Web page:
Mark Sellors, Head of Data Engineering
I started working with R around about 5 years ago. Parts of the R world have changed substantially over that time, while other parts remain largely the same. One thing that hasn’t changed however, is that there has never been a simple, high-level text to introduce newcomers to the ecosystem. I believe this is especially important now that the ecosystem has grown so much. It’s no longer enough to just know about R itself. Those working with, or even around R, must now understand the ecosystem as a whole in order to best manage and support its use.
Hopefully the Field Guide to the R Ecosystem goes some way towards filling this gap.
The field guide aims to provide a high level introduction to the R ecosystem. Designed for those approaching the language for the first time, managers, ops staff, and anyone that just needs to get up to speed with the R ecosystem quickly.
This is not a programming guide and contains no information about the language itself, so it’s very definitely not aimed at those already developing with R. However, it is hoped that the guide will be useful to people around those R users. Whether that’s their managers, who’d just like to understand the ecosystem better, or ops staff tasked with supporting R in an enterprise, but who don’t know where to start.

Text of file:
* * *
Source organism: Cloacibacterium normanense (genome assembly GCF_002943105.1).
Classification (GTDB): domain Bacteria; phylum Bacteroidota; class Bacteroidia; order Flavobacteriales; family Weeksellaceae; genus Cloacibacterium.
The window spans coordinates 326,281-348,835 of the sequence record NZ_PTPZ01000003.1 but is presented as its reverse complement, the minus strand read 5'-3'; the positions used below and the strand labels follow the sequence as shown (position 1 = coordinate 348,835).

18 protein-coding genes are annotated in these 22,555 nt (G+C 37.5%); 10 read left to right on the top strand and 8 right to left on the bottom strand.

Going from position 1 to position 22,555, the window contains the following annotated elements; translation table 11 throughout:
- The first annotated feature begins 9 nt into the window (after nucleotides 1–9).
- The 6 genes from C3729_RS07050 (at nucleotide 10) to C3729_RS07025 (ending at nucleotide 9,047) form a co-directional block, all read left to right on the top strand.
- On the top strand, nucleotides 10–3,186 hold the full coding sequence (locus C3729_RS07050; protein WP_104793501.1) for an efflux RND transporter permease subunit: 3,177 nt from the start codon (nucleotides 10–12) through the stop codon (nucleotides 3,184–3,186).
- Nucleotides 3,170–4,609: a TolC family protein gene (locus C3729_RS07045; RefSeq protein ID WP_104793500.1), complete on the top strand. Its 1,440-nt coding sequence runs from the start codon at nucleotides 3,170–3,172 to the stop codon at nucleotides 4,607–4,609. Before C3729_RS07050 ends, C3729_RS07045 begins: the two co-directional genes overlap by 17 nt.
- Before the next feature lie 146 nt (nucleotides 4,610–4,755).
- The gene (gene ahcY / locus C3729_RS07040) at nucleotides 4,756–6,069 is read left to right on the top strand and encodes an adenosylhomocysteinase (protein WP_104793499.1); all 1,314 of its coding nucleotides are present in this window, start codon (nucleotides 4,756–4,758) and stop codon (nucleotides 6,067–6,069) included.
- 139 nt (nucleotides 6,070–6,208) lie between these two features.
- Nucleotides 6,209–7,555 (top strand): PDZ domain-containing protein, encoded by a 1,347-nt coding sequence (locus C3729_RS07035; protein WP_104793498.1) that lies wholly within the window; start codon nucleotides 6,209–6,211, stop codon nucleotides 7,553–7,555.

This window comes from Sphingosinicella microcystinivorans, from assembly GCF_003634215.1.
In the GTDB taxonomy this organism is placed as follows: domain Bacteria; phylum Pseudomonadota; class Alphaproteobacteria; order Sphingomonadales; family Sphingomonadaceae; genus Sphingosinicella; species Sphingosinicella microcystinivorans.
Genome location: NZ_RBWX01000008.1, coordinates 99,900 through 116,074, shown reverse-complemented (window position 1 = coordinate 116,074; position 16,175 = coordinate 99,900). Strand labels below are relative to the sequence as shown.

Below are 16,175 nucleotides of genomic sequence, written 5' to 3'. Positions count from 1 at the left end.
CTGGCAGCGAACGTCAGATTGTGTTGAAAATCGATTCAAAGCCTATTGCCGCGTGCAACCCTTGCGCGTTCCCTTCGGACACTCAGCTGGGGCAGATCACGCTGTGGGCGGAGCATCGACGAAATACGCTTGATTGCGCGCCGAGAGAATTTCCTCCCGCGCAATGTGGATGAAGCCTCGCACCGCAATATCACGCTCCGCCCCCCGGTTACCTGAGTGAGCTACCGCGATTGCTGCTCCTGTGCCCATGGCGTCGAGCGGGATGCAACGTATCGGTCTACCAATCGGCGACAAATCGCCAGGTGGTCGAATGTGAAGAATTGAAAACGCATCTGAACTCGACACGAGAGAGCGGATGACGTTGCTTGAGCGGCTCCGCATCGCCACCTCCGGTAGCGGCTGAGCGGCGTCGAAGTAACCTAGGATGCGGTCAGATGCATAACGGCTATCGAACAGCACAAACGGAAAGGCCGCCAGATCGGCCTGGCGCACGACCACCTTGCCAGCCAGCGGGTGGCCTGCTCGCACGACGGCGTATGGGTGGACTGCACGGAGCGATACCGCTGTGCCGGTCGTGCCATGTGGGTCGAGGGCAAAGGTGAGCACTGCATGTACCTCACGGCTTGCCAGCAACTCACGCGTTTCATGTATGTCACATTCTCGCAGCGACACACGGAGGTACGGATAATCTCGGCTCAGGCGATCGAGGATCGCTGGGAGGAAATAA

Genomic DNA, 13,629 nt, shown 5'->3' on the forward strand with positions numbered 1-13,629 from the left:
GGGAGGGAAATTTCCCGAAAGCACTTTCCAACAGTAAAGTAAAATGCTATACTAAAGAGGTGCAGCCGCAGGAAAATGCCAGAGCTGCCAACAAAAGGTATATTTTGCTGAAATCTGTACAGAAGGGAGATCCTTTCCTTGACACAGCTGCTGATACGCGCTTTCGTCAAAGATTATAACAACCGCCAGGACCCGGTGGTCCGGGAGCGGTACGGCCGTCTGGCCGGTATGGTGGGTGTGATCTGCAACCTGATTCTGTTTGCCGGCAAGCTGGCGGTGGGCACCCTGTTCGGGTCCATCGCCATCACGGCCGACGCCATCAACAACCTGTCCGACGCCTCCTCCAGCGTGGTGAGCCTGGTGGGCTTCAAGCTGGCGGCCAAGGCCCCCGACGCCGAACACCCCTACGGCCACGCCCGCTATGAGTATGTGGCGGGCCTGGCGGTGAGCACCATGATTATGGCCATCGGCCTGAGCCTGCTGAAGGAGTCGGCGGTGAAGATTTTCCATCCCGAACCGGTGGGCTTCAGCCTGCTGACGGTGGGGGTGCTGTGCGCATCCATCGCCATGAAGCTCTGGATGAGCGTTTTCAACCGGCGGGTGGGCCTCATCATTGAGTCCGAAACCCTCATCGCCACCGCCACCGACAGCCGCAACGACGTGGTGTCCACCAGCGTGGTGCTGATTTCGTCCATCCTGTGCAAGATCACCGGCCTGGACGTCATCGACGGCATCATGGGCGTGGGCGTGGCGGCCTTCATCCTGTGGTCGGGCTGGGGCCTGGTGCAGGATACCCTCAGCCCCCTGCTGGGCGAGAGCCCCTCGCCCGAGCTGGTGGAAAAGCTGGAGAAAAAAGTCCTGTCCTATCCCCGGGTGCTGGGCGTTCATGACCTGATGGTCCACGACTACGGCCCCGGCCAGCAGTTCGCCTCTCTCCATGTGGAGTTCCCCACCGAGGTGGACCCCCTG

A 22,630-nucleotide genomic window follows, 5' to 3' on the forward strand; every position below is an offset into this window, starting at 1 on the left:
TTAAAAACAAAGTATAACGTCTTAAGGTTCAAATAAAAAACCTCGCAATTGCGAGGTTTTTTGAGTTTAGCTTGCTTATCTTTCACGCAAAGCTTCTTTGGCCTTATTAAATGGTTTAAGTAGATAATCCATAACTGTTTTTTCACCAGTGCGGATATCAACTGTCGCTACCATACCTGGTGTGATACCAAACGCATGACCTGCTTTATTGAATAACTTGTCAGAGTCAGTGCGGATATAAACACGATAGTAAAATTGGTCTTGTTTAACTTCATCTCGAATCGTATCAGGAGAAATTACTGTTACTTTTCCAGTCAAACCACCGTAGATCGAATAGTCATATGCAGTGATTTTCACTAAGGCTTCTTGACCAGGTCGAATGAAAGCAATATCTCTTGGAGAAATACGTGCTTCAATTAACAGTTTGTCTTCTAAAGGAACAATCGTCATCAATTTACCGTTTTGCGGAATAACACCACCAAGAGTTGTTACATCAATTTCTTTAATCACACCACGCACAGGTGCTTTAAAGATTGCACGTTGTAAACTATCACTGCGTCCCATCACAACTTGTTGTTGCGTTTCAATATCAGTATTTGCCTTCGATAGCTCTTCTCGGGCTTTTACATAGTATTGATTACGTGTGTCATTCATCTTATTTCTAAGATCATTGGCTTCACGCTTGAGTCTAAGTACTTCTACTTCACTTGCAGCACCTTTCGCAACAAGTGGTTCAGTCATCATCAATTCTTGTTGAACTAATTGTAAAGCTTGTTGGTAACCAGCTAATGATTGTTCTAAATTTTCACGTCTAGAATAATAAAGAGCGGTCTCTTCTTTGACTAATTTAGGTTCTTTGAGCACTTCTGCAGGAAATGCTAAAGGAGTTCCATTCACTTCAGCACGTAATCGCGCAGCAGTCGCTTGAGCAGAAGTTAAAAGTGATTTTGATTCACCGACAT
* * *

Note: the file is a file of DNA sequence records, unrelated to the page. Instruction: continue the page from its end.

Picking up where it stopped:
Perhaps, you’re a hobbyist R user, who’d like to provide more information to your company in order to make a case for adopting R? Maybe you’re part of a support team who’ll be building out infrastructure to support R in your business, but don’t know the first thing about R. You might be a manager or executive keen to support the development of an advanced analytics capability within your organisation. In all of these cases, the field guide should be useful to you.
It’s relatively brief and no prior knowledge is assumed, beyond a general technical awareness. The topics covered include, R, packages and CRAN, IDEs, R in databases, commercial versions of R, web apps and APIs, publishing and the community.
I really hope you, or someone around you, finds the guide useful. If you have any feedback, find me on twitter and let me know. If you you’d like to propose changes to the guide itself, you’ll find instructions in the first chapter and the bookdown source on GitHub. Remember, the guide is intentionally high-level and is intended to provide an overview of the ecosystem only, rather than any deep-dive technical discussions. There are already plenty of great guides for that stuff!
I’d also like to say a huge thanks to everyone who has taken time out of their day to proof read this for me and provide invaluable feedback, suggestions and corrections. The community is undoubtedly one of R’s greatest assets.
Originally posted on Mark’s blog, here.